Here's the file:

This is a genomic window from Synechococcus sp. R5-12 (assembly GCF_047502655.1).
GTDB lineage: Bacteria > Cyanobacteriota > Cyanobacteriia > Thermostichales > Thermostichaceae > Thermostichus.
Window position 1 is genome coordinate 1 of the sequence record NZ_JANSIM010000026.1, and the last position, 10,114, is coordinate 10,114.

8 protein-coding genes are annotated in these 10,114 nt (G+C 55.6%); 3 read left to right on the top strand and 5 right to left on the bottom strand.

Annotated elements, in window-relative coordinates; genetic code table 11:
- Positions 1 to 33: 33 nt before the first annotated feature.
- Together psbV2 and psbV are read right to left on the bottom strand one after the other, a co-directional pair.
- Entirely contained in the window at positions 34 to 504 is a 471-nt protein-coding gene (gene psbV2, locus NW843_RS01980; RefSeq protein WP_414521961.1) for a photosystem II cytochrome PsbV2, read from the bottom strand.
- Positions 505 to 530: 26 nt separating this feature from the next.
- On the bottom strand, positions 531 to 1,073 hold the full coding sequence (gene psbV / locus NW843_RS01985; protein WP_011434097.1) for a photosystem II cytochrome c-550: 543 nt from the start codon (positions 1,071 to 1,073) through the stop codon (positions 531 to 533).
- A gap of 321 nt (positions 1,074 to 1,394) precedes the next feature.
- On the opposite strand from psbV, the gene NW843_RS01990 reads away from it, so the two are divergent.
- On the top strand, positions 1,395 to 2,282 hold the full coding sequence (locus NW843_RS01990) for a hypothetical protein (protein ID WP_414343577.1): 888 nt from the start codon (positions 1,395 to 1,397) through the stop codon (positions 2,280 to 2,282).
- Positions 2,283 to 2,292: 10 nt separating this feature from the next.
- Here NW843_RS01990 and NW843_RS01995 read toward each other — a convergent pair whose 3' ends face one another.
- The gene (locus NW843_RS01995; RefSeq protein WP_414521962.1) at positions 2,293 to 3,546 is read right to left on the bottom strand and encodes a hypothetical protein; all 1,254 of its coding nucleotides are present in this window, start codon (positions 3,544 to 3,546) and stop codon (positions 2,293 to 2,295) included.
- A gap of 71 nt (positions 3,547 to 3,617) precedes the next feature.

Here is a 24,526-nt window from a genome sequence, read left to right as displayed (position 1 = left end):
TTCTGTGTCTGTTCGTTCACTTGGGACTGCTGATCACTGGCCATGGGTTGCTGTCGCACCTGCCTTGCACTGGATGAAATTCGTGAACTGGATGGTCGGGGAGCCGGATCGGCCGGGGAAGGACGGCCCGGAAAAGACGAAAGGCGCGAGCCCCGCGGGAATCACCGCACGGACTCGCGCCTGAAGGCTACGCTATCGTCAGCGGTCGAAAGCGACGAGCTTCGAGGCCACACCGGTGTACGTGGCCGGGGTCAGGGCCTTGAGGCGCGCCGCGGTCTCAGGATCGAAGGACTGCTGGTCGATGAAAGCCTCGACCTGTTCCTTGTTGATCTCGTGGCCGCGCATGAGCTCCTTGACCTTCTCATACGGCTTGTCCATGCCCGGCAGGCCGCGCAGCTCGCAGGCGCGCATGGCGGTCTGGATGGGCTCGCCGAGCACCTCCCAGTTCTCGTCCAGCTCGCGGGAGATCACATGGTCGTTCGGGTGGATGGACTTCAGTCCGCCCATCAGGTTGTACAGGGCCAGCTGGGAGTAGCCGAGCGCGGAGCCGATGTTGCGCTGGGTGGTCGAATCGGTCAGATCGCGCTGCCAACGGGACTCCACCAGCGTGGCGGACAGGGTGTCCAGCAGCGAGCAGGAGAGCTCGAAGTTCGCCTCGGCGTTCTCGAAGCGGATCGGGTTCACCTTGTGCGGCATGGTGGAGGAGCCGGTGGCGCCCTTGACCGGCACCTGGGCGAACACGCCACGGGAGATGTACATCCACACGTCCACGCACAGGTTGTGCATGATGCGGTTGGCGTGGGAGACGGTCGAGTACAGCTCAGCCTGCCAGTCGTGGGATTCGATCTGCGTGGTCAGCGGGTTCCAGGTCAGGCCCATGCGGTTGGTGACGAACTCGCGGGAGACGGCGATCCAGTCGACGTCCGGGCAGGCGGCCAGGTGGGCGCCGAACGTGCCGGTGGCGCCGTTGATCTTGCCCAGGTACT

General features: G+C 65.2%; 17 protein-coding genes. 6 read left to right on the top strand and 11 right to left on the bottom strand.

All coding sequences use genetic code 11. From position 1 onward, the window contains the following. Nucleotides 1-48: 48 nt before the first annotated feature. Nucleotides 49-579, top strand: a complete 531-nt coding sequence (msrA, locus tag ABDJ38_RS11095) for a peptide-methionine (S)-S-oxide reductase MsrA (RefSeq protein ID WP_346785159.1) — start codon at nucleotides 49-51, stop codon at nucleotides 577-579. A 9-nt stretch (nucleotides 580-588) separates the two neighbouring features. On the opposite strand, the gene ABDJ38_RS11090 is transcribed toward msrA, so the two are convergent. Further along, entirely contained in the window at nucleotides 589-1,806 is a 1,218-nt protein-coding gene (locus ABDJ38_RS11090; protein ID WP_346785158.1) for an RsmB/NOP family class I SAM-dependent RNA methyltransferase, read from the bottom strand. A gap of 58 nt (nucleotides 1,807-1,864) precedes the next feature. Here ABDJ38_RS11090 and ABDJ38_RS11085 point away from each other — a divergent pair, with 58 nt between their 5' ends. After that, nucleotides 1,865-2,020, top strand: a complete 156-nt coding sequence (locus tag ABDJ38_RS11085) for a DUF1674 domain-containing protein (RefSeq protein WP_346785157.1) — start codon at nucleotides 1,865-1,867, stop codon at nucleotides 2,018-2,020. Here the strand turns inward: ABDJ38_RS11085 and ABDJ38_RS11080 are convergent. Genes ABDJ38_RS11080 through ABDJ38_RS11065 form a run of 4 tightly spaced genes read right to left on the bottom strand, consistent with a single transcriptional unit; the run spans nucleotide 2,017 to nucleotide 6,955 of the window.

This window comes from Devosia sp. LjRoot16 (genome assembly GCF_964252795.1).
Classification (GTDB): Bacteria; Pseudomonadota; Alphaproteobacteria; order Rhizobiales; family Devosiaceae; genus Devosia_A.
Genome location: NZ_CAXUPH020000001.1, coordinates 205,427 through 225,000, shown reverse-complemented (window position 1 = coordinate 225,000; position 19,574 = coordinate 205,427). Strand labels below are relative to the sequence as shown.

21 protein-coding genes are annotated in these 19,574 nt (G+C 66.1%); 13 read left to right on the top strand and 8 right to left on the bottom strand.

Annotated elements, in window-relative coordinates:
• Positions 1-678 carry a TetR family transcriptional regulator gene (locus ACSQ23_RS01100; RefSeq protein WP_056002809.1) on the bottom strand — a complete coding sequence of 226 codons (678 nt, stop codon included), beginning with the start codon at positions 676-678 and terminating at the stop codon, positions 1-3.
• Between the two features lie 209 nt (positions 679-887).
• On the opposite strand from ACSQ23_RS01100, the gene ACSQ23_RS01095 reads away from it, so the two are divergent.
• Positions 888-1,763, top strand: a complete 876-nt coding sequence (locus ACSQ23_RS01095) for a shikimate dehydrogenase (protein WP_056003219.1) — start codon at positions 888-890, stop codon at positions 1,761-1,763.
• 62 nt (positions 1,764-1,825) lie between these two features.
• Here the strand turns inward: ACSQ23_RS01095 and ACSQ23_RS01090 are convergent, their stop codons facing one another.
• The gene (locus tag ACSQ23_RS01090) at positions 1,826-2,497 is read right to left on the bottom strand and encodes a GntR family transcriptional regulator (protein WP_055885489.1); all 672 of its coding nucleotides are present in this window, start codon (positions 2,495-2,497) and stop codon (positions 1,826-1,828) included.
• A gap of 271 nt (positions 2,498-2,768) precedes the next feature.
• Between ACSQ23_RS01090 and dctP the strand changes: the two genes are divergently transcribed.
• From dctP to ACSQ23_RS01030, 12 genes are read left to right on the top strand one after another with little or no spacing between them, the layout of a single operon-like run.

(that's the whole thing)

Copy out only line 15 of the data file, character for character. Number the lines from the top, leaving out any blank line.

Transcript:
- Here NW843_RS01990 and NW843_RS01995 read toward each other — a convergent pair whose 3' ends face one another.